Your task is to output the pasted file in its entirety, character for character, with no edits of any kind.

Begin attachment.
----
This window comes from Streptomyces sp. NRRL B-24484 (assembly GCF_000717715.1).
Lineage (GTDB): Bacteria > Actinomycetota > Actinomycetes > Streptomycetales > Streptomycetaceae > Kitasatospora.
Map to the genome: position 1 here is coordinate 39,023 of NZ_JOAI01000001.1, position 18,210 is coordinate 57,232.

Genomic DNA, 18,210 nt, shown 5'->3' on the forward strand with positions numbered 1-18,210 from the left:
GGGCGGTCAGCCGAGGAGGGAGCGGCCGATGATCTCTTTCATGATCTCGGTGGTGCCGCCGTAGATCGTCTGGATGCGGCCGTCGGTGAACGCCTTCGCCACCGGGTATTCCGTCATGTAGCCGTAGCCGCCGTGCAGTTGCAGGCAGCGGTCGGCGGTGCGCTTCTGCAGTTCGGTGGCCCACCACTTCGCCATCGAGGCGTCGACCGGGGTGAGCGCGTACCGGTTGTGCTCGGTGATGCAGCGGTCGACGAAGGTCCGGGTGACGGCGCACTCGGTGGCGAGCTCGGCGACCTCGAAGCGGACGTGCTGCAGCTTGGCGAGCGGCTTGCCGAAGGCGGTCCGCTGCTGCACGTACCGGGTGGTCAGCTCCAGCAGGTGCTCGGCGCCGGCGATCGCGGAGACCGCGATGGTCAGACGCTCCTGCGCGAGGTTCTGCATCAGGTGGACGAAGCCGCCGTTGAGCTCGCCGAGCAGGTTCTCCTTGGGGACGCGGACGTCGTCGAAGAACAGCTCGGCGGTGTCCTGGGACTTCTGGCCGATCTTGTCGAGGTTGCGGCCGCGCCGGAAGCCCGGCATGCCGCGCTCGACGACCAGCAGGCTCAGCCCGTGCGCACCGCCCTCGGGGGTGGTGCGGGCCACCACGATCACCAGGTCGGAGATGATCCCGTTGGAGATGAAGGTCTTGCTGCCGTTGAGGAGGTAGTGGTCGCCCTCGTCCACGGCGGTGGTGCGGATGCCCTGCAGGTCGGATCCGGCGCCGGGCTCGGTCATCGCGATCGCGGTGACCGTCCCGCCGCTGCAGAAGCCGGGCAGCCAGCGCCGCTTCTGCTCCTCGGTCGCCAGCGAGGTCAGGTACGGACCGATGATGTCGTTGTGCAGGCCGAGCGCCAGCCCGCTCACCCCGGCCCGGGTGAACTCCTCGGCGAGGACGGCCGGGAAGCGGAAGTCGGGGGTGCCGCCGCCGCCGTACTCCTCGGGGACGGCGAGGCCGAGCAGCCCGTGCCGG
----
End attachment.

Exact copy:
This window comes from Streptomyces sp. NRRL B-24484 (assembly GCF_000717715.1).
Lineage (GTDB): Bacteria > Actinomycetota > Actinomycetes > Streptomycetales > Streptomycetaceae > Kitasatospora.
Map to the genome: position 1 here is coordinate 39,023 of NZ_JOAI01000001.1, position 18,210 is coordinate 57,232.

Genomic DNA, 18,210 nt, shown 5'->3' on the forward strand with positions numbered 1-18,210 from the left:
GGGCGGTCAGCCGAGGAGGGAGCGGCCGATGATCTCTTTCATGATCTCGGTGGTGCCGCCGTAGATCGTCTGGATGCGGCCGTCGGTGAACGCCTTCGCCACCGGGTATTCCGTCATGTAGCCGTAGCCGCCGTGCAGTTGCAGGCAGCGGTCGGCGGTGCGCTTCTGCAGTTCGGTGGCCCACCACTTCGCCATCGAGGCGTCGACCGGGGTGAGCGCGTACCGGTTGTGCTCGGTGATGCAGCGGTCGACGAAGGTCCGGGTGACGGCGCACTCGGTGGCGAGCTCGGCGACCTCGAAGCGGACGTGCTGCAGCTTGGCGAGCGGCTTGCCGAAGGCGGTCCGCTGCTGCACGTACCGGGTGGTCAGCTCCAGCAGGTGCTCGGCGCCGGCGATCGCGGAGACCGCGATGGTCAGACGCTCCTGCGCGAGGTTCTGCATCAGGTGGACGAAGCCGCCGTTGAGCTCGCCGAGCAGGTTCTCCTTGGGGACGCGGACGTCGTCGAAGAACAGCTCGGCGGTGTCCTGGGACTTCTGGCCGATCTTGTCGAGGTTGCGGCCGCGCCGGAAGCCCGGCATGCCGCGCTCGACGACCAGCAGGCTCAGCCCGTGCGCACCGCCCTCGGGGGTGGTGCGGGCCACCACGATCACCAGGTCGGAGATGATCCCGTTGGAGATGAAGGTCTTGCTGCCGTTGAGGAGGTAGTGGTCGCCCTCGTCCACGGCGGTGGTGCGGATGCCCTGCAGGTCGGATCCGGCGCCGGGCTCGGTCATCGCGATCGCGGTGACCGTCCCGCCGCTGCAGAAGCCGGGCAGCCAGCGCCGCTTCTGCTCCTCGGTCGCCAGCGAGGTCAGGTACGGACCGATGATGTCGTTGTGCAGGCCGAGCGCCAGCCCGCTCACCCCGGCCCGGGTGAACTCCTCGGCGAGGACGGCCGGGAAGCGGAAGTCGGGGGTGCCGCCGCCGCCGTACTCCTCGGGGACGGCGAGGCCGAGCAGCCCGTGCCGG